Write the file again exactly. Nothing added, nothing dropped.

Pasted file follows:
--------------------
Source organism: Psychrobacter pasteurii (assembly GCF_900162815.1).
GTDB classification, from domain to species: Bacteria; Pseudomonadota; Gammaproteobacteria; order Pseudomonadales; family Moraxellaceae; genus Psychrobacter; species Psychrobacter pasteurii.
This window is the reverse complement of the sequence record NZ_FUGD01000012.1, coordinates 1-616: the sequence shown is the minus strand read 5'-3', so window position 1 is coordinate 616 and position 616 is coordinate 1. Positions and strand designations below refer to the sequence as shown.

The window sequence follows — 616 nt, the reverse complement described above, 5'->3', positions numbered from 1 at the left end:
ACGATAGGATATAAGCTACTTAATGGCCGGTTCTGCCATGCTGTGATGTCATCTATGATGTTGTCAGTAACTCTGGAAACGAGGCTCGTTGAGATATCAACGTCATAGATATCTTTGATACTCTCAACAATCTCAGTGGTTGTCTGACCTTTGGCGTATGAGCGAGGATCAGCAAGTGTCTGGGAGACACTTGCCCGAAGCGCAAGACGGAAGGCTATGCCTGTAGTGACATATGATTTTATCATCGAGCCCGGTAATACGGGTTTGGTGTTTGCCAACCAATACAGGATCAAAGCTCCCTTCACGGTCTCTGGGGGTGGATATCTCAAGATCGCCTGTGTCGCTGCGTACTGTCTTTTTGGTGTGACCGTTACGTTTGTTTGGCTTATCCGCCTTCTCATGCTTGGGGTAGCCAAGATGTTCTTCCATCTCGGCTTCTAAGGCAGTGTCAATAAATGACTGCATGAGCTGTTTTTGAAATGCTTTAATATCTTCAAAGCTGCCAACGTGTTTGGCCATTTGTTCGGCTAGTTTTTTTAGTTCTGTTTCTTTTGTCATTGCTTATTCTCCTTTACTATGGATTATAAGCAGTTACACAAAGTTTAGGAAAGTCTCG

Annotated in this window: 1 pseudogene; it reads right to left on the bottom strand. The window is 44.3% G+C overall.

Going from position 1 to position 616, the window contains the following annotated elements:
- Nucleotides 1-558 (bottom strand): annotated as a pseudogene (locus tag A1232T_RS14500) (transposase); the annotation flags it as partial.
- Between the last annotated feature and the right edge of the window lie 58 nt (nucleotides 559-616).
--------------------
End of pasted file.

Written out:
Source organism: Psychrobacter pasteurii (assembly GCF_900162815.1).
GTDB classification, from domain to species: Bacteria; Pseudomonadota; Gammaproteobacteria; order Pseudomonadales; family Moraxellaceae; genus Psychrobacter; species Psychrobacter pasteurii.
This window is the reverse complement of the sequence record NZ_FUGD01000012.1, coordinates 1-616: the sequence shown is the minus strand read 5'-3', so window position 1 is coordinate 616 and position 616 is coordinate 1. Positions and strand designations below refer to the sequence as shown.

The window sequence follows — 616 nt, the reverse complement described above, 5'->3', positions numbered from 1 at the left end:
ACGATAGGATATAAGCTACTTAATGGCCGGTTCTGCCATGCTGTGATGTCATCTATGATGTTGTCAGTAACTCTGGAAACGAGGCTCGTTGAGATATCAACGTCATAGATATCTTTGATACTCTCAACAATCTCAGTGGTTGTCTGACCTTTGGCGTATGAGCGAGGATCAGCAAGTGTCTGGGAGACACTTGCCCGAAGCGCAAGACGGAAGGCTATGCCTGTAGTGACATATGATTTTATCATCGAGCCCGGTAATACGGGTTTGGTGTTTGCCAACCAATACAGGATCAAAGCTCCCTTCACGGTCTCTGGGGGTGGATATCTCAAGATCGCCTGTGTCGCTGCGTACTGTCTTTTTGGTGTGACCGTTACGTTTGTTTGGCTTATCCGCCTTCTCATGCTTGGGGTAGCCAAGATGTTCTTCCATCTCGGCTTCTAAGGCAGTGTCAATAAATGACTGCATGAGCTGTTTTTGAAATGCTTTAATATCTTCAAAGCTGCCAACGTGTTTGGCCATTTGTTCGGCTAGTTTTTTTAGTTCTGTTTCTTTTGTCATTGCTTATTCTCCTTTACTATGGATTATAAGCAGTTACACAAAGTTTAGGAAAGTCTCG

Annotated in this window: 1 pseudogene; it reads right to left on the bottom strand. The window is 44.3% G+C overall.

Going from position 1 to position 616, the window contains the following annotated elements:
- Nucleotides 1-558 (bottom strand): annotated as a pseudogene (locus tag A1232T_RS14500) (transposase); the annotation flags it as partial.
- Between the last annotated feature and the right edge of the window lie 58 nt (nucleotides 559-616).